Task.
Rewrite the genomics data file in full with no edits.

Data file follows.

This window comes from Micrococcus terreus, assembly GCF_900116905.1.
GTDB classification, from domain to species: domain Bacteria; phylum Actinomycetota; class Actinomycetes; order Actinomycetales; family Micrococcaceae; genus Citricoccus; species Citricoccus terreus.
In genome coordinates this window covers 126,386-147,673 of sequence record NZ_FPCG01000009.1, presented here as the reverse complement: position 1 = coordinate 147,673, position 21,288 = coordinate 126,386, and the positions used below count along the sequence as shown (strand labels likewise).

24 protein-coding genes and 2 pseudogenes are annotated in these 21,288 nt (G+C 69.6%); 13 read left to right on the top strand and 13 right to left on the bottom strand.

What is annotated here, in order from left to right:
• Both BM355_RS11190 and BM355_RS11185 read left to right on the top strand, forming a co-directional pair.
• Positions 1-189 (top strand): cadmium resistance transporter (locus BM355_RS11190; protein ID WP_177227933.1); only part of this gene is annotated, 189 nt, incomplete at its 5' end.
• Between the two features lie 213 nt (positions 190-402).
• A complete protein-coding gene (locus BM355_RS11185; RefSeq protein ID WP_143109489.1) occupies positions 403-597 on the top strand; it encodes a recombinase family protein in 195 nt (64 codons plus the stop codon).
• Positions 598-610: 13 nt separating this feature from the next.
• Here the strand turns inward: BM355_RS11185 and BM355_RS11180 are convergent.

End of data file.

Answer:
This window comes from Micrococcus terreus, assembly GCF_900116905.1.
GTDB classification, from domain to species: domain Bacteria; phylum Actinomycetota; class Actinomycetes; order Actinomycetales; family Micrococcaceae; genus Citricoccus; species Citricoccus terreus.
In genome coordinates this window covers 126,386-147,673 of sequence record NZ_FPCG01000009.1, presented here as the reverse complement: position 1 = coordinate 147,673, position 21,288 = coordinate 126,386, and the positions used below count along the sequence as shown (strand labels likewise).

24 protein-coding genes and 2 pseudogenes are annotated in these 21,288 nt (G+C 69.6%); 13 read left to right on the top strand and 13 right to left on the bottom strand.

What is annotated here, in order from left to right:
• Both BM355_RS11190 and BM355_RS11185 read left to right on the top strand, forming a co-directional pair.
• Positions 1-189 (top strand): cadmium resistance transporter (locus BM355_RS11190; protein ID WP_177227933.1); only part of this gene is annotated, 189 nt, incomplete at its 5' end.
• Between the two features lie 213 nt (positions 190-402).
• A complete protein-coding gene (locus BM355_RS11185; RefSeq protein ID WP_143109489.1) occupies positions 403-597 on the top strand; it encodes a recombinase family protein in 195 nt (64 codons plus the stop codon).
• Positions 598-610: 13 nt separating this feature from the next.
• Here the strand turns inward: BM355_RS11185 and BM355_RS11180 are convergent.